A Very High Privilege Indeed! – What Does "Preach the Word" Mean? – Pastorpedia – April 2017

Knute Larson, Jeff Bogue, and Jim Brown talk about what it means to “Preach the Word.”Very few people stand up in a meeting and tell their friends what they should believe, or how they should live, or why they should feel a certain way.
But that is what we pastors do quite regularly.
We had better have a good reason and source for doing this. Like, a Word from the Creator of this whole thing called life.
And the good news is, we have it–the same Scriptures from which our Lord Jesus taught, with the addition of the New Testament added to the Old, and all about Him.
Why would we substitute our own human thoughts for God’s, as a basis for our sermons?
Why would we read some verses and dive into our humanistic philosophies that prove to be interesting or entertaining or popular, but that do not preach and expose the Word from above?
“Preach the Word,” the apostle Paul wrote to Timothy and to us (II Tim. 4:2).
This month we own up to that, reaffirm it, urge the most popular preacher in America to change his ways, and add some practical thoughts on being creative in our serious attempts to get people to receive and practice the Word.
To adjust what they believe, change the way they live, and worship and rejoice because of the way they feel in response.
Seriously, because of the high privilege,
Knute, for Jeff and Jim
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What does “preach the word” mean to you?

Jeff Bogue

  • Allowing the authoritative, complete, inerrant Word of God to dictate the truths you are communicating through your sermons.
  • The Word of God is there to set the pace of truth, not reinforce my opinion of truth.
  • I let the Word form the sermon, then I communicate what the Word of God says when I preach.

Jim Brown

  • Begin with the text and preach from it.
  • Use the Word of God as the foundation from which your big ideas is derived.
  • When studying and preaching allow the Word and its truth to bring change to your life.
  • Simply stated, preach nothing more than what the Bible is saying.
  • The Word of God is powerful, living and active…Open it and allow it to preach to you, too!

Knute Larson

  • Proclaim the revealed Scriptures, the Bible. Help people know what it means, do what it says, and trust its promises and world-view.
  • Don’t preach other books, or sermons, or new ideas, or stuff I just thought of!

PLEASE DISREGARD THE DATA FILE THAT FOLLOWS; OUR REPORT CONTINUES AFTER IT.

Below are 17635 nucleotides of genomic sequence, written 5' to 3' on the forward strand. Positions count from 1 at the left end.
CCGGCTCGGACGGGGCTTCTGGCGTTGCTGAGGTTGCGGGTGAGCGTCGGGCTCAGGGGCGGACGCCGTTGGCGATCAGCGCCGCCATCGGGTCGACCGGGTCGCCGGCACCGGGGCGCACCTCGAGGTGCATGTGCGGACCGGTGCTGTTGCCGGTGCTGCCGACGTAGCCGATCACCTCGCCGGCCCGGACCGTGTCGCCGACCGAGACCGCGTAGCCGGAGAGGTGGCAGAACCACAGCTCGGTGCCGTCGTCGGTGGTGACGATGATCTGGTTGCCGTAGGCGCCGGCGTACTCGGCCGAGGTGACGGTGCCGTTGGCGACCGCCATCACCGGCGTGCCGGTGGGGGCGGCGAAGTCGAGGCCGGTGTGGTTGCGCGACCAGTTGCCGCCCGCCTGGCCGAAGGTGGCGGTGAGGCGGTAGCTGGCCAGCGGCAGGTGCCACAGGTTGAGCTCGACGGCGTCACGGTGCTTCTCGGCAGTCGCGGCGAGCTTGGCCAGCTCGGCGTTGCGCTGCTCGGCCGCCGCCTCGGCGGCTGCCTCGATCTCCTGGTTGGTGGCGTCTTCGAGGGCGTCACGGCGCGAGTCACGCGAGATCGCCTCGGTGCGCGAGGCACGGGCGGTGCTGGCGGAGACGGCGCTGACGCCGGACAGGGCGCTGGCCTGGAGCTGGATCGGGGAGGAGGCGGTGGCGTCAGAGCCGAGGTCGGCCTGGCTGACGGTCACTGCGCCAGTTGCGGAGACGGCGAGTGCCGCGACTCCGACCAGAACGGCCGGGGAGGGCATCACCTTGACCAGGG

• It means I have a mandate with no other options when I study for a sermon or step behind a pulpit. Okay, up on stage if you have removed the pulpit. 🙂
  • It means hard, serious work, because much of the Bible is not so easy to understand at first glance, or even after a couple of hours of study.
  • It means the three hearts of preaching—studying to know what was in God’s heart when He had it written, getting it in my own heart for obedience, and then seeking to carry it by sermon into the hearts of the listeners.
  • It means, as Jeff Manion just said at “Pastorpeida Live,” getting THEM and US TOGETHER—understanding what was going on when it was written (Paul was in prison when he wrote about contentment in Philippians 4, for instance), and what it looks like in our lives today!

Does it mean verse by verse?

Jeff Bogue

  • It depends on the setting. If I am preaching in a weekend service:I’m going to preach a passage, glean the truth out of that passage, and preach the verses that convey that truth.Weekend services are your largest public invitation. The apostle Paul tells us that when someone walks into a public service they ought to be able to “make sense” of what’s going on.If we’re spending our seventh week on the first half of one of the Beatitudes, a guest will come into that service and have no way to understand what’s happening.Weekend services should have a concise feel to them. A person should be able to engage a thought for the first time and be able to land at a point of completion.
  • Another setting: Tuesday morning men’s Bible study:I literally go through the Bible verse by verse with those men. About 12 years ago we started with Matthew and last year finished with Revelation.This year we started over again with Matthew, and we will go word by word, verse by verse, taking as much time as we need, to understand and draw the truth out of those verses.On a side note, I actually encourage you not to preach that way in your weekend services. The mega/micro teaching that you would do in an elective Bible study is a bit of a different animal. People know what they’re getting into, and there tends to be less guests popping in and out of that environment.

Jim Brown

  • Yes, it can mean verse by verse when you work your way through a chapter or book of the Bible.
  • And no. One doesn’t have to stay in one book of the Bible to have expository preaching, because it is possible to have topical expository preaching.
  • I personally preach through books of the Bible and topical sermons.
  • I personally believe that it is good to be in touch with the season that your church is in so that you can address God’s Word on that matter at hand.